Exploring the diagnostic ability of the ADOS in special needs schools in the greater eThekwini area : a blinded study.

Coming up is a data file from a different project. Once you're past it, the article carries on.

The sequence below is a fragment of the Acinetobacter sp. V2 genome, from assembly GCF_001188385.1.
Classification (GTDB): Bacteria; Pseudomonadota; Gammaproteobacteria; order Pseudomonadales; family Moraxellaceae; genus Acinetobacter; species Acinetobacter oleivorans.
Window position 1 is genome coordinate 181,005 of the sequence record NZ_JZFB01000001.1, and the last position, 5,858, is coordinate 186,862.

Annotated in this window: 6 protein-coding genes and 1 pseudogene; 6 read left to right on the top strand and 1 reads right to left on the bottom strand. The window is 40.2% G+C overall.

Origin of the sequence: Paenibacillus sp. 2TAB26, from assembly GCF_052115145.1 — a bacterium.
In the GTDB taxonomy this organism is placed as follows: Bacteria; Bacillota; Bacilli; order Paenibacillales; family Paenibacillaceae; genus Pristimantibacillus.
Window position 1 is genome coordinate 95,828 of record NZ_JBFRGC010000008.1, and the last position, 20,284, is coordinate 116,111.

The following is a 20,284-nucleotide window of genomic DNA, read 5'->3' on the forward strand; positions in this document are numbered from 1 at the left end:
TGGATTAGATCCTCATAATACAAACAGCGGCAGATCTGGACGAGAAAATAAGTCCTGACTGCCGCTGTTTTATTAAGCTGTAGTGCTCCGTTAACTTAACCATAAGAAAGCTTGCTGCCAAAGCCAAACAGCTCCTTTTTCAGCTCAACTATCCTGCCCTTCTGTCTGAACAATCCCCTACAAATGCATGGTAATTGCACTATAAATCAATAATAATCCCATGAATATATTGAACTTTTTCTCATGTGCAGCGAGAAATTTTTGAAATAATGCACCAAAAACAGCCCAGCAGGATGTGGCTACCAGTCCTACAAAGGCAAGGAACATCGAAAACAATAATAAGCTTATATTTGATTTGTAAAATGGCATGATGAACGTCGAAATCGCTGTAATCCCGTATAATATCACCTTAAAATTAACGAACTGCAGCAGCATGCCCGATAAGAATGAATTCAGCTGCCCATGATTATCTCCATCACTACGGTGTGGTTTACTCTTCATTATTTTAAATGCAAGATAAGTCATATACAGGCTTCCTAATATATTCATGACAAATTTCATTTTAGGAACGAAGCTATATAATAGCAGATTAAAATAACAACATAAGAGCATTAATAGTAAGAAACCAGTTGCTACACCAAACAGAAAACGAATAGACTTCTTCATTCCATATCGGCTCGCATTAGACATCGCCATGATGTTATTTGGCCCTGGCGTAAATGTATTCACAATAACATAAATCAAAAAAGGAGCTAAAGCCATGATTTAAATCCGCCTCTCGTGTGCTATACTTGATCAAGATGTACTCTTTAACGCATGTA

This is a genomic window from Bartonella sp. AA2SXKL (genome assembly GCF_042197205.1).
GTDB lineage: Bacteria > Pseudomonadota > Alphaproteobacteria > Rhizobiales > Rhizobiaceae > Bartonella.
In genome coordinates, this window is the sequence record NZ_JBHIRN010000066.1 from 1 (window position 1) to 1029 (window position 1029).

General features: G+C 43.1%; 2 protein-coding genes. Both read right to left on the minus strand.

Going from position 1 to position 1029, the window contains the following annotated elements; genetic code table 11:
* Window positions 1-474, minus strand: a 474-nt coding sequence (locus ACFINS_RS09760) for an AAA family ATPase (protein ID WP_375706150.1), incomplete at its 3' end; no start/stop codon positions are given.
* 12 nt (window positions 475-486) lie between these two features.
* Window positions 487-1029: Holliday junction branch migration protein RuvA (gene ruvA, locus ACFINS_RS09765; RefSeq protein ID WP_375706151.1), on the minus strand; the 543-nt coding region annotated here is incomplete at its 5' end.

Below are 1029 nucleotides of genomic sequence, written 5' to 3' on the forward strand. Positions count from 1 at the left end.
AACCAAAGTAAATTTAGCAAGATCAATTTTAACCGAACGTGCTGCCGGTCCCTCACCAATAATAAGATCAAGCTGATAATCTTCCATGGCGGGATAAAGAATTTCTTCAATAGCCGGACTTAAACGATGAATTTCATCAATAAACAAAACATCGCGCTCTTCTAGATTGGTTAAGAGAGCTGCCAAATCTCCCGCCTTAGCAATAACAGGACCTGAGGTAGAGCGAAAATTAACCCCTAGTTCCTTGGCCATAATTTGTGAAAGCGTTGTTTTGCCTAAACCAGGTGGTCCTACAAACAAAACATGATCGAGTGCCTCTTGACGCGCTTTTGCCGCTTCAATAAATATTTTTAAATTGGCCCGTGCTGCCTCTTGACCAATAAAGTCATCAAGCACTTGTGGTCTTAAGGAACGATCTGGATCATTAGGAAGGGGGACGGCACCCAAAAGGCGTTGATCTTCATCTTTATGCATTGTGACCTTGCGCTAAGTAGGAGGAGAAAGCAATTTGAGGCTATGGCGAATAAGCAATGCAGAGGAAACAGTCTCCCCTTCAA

Autism Spectrum Disorders (ASDs) are increasing in prevalence worldwide, including in developing countries like South Africa. If the assumption that ASDs manifests similarly across all cultures, then the Autism Diagnostic Observation Schedule (ADOS), the western gold standard for diagnosing ASDs, will be able to accurately discriminate those children that have ASDs from those that do not. The ADOS was designed to increase the likelihood of children displaying ASD type behaviours to facilitate a diagnosis, but this may negatively impact on scores obtained by African children which are socialised to be respectful as opposed to spontaneous. This research study formed part of the larger KwaZulu-Natal-ASD1 (K-ASD) study, and aimed to explore the diagnostic ability of the ADOS in special needs schools in the greater eThekwini area. The study design used a matched blinded sample comprising of an atypically developing ASD and non-ASD group from Black, White and Indian ethnicities. The sample came from special needs schools. The experimental group thus comprised people with ASD and the control group was a learning disabled group that did not have ASD. This study compared Autism Diagnostic Observation Schedule (ADOS) algorithm scores of a sample of 26 children (6-11 years of age) who were administered modules 1-3 of the ADOS with the clinical diagnoses for each of these children. Using McNemar’s Westlake Schuirmann Test of equivalence it was found that the clinician diagnoses and the ADOS coding algorithm results were statistically equivalent. Thus, no significant difference existed between the two methods of diagnosis. The ADOS showed greater sensitivity in identifying symptoms associated with ASD than did the clinician diagnoses. An ANOVA revealed significant differences in the communication and the reciprocal social interaction algorithm’s. This indicates a cultural variation in behaviours, since Black participants behaved in various gestural ways that were significantly different to the manner in which Whites behaved to the ADOS testing.